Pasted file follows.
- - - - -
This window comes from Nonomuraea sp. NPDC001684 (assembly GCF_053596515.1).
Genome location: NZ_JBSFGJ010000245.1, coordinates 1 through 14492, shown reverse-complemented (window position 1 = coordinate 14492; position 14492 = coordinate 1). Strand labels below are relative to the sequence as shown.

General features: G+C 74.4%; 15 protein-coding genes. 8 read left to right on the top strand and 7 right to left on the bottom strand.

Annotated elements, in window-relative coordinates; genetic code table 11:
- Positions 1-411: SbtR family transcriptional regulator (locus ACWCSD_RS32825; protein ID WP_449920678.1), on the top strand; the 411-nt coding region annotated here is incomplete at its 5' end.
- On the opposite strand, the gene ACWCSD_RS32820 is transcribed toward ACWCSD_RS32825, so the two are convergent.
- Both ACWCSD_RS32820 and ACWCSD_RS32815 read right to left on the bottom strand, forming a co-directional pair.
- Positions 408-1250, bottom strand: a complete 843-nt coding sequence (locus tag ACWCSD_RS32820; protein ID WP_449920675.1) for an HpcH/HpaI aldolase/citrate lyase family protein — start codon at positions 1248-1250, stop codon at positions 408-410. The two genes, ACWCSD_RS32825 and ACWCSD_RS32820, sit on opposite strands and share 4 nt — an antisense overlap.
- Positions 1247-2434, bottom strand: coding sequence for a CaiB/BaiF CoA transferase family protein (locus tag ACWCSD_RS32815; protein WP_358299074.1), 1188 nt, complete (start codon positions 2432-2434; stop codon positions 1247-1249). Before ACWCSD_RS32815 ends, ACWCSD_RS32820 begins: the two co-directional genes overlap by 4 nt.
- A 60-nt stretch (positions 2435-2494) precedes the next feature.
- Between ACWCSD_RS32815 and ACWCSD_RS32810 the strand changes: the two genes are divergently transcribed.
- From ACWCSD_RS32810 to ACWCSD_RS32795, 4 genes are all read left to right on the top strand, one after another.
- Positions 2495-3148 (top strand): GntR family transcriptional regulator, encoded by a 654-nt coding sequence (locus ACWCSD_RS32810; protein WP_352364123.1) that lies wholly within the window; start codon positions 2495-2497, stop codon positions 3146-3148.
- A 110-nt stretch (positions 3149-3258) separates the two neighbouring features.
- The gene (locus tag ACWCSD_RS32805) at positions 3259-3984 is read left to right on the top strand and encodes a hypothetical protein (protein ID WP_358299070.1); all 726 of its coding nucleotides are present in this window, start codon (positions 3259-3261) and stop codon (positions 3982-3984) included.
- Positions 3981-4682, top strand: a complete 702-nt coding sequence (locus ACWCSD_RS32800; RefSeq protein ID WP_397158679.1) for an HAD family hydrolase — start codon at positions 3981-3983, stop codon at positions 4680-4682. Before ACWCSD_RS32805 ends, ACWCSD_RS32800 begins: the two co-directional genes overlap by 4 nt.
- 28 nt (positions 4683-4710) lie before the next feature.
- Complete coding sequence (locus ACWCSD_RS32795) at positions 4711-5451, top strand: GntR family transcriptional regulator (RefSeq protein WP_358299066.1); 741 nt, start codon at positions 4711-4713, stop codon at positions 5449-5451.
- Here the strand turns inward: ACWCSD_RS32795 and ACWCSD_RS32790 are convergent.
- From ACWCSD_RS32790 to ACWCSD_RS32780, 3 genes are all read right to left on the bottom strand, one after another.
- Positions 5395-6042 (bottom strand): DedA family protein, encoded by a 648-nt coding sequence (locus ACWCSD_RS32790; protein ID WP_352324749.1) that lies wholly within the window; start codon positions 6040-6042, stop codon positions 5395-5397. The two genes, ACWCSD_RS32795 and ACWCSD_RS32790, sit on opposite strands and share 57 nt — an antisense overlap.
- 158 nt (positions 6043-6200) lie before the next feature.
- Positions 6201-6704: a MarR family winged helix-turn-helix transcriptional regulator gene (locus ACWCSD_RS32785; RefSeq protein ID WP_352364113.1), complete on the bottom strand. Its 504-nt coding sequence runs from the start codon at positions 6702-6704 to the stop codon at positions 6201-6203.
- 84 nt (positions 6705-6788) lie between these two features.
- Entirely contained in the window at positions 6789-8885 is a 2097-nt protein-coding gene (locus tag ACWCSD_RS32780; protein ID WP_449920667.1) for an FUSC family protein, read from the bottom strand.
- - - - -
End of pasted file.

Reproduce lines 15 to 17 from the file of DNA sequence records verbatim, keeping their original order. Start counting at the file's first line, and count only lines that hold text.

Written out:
- The gene (locus tag ACWCSD_RS32805) at positions 3259-3984 is read left to right on the top strand and encodes a hypothetical protein (protein ID WP_358299070.1); all 726 of its coding nucleotides are present in this window, start codon (positions 3259-3261) and stop codon (positions 3982-3984) included.
- Positions 3981-4682, top strand: a complete 702-nt coding sequence (locus ACWCSD_RS32800; RefSeq protein ID WP_397158679.1) for an HAD family hydrolase — start codon at positions 3981-3983, stop codon at positions 4680-4682. Before ACWCSD_RS32805 ends, ACWCSD_RS32800 begins: the two co-directional genes overlap by 4 nt.
- 28 nt (positions 4683-4710) lie before the next feature.